The move away from the previously standard approach of a "standing" dispute board was more surprising and, it is fair to say, has not been welcomed by those actively involved as dispute board members.7 Again, the FIDIC Contracts Guide gives an indication as to the thinking behind this approach by frequently referencing economic justifications in its discussion of the appropriate choice of DAB.8 An ad hoc DAB is certainly cheaper than the standing DAB but if cost is the only concern, this could be mitigated by removing the monthly stipend which the standing DAB receives under the standard FIDIC terms. It may also be noted that the ad hoc DAB is more similar to the statutory adjudication which had been introduced in the UK a short time earlier so FIDIC was certainly in line with that approach (which later spread widely throughout Commonwealth jurisdictions).
As discussed below, the FIDIC DAB is not popular with all employers, many of whom remove the provisions. However, multilateral banks have remained enthusiastic supporters— not only is the DAB included in the MDB Harmonised Conditions of Contract for Construction (popularly known as the Pink Book) but also multilateral banks are strongly of the view that it is not to be removed. Accordingly, projects funded by multilateral banks almost invariably contain dispute board provisions and the banks also encourage compliance with the process.
Practical issues with the FIDIC DAB
Establishment of the DAB and availability of arbitration
The first issue that a contractor may encounter is the removal of the DAB completely. This seems particularly prevalent in the Middle East markets which may be linked to concerns about the independence of the DAB as well as a desire to resolve all matters at the end of the project. The usual justification given for the deletion is the cost of funding a standing DAB. However, if cost is the real concern, an ad hoc DAB or modified form of standing DAB could be used and contractors should certainly consider proposing that in negotiations.
Ultimately, whether a DAB is agreed or not is a commercial decision between the employer and the contractor but if a DAB is not going to be included, it should be fully excised in the amendments. An unfortunate situation which sometimes occurs is when the DAB is partially deleted from the contract. This introduces considerable confusion and leaves both sides unclear as to whether they need to proceed with the DAB appointment or go straight to arbitration.
A related practical issue is that neither the standing nor the ad hoc DAB is established on signing of the contract. Rather, the FIDIC Red Book envisages that the DAB is appointed by date specified in the Appendix to Tender and the Yellow and Silver Books only after a dispute has arisen. What happens if one side obstructs the formation of the DAB or, in the case of a standing DAB, the parties simply neglect to move forward with the necessary steps to form that DAB?9 The FIDIC contracts deal with this scenario in sub-clause 20.8—Expiry of Dispute Adjudication Board's Appointment. Despite the title of the sub-clause, the provisions are not limited to the circumstances in which the DAB's appointment expires. Sub-clause 20.8 provides as follows:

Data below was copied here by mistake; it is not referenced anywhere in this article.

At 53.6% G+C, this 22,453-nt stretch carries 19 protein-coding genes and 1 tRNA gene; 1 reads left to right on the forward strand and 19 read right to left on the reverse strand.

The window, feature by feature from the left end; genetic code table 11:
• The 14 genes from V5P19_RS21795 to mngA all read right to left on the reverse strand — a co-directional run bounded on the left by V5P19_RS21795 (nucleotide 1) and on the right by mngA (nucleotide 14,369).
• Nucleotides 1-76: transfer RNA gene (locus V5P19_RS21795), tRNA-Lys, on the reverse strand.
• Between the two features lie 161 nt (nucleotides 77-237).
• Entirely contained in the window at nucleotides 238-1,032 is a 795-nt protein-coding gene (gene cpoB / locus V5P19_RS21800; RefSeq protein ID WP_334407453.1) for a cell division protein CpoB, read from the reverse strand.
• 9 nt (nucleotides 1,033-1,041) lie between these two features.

"If a dispute arises between the Parties in connection with, or arising out of, the Contract or the execution of the Works and there is no DAB in place, whether by reason of the expiry of the DAB's appointment or otherwise:
- Sub-Clause 20.4 [Obtaining Dispute Adjudication Board's Decision] and Sub-Clause 20.5 [Amicable Settlement] shall not apply, and
- the dispute may be referred directly to arbitration under Sub-Clause 20.6 [Arbitration]". The reference to "or otherwise" seems to make it clear that if one party’s intransigence means that a DAB is not appointed, the other party can then proceed straight to arbitration (and
The reference to "or otherwise" seems to make it clear that if one party's intransigence means that a DAB is not appointed, the other party can then proceed straight to arbitration (and this is supported by the FIDIC Contracts Guide). Furthermore, a recent Swiss Federal Supreme Court decision10 considered precisely this issue. The gist of the Swiss Federal Supreme Court decision was that whilst the DAB was, in general, a mandatory pre-condition to arbitration, the employer in that case could not insist on the application of the pre-condition due to its own failures to operate the clause in good faith leading to the absence of the DAB.11 However, the Swiss Federal Supreme Court declined to follow the contractor's suggestion that the words "or otherwise" gave it a wide optout from the DAB provisions in all circumstances in which the DAB was not implemented. In this way, the Swiss Federal Supreme Court managed to preserve the intent of the FIDIC approach to DABs but give a practical way out where the process was simply not working.
The reason for the Swiss Federal Supreme Court's caution can be seen from even more recent English case of Peterborough City Council v. Enterprise Managed Services Ltd12, which concerned a Silver Book contract but with the final recourse being to the courts rather than arbitrators. In this case, the employer tried to simply ignore the DAB and proceed with a court action. The contractor immediately applied for a stay of the court action on the grounds that the parties needed to first follow the DAB process in the contract. The employer resisted on three main grounds:
- on the rather audacious suggestion that the DAB provisions were unenforceable (primarily on the basis of the enforcement issues discussed below);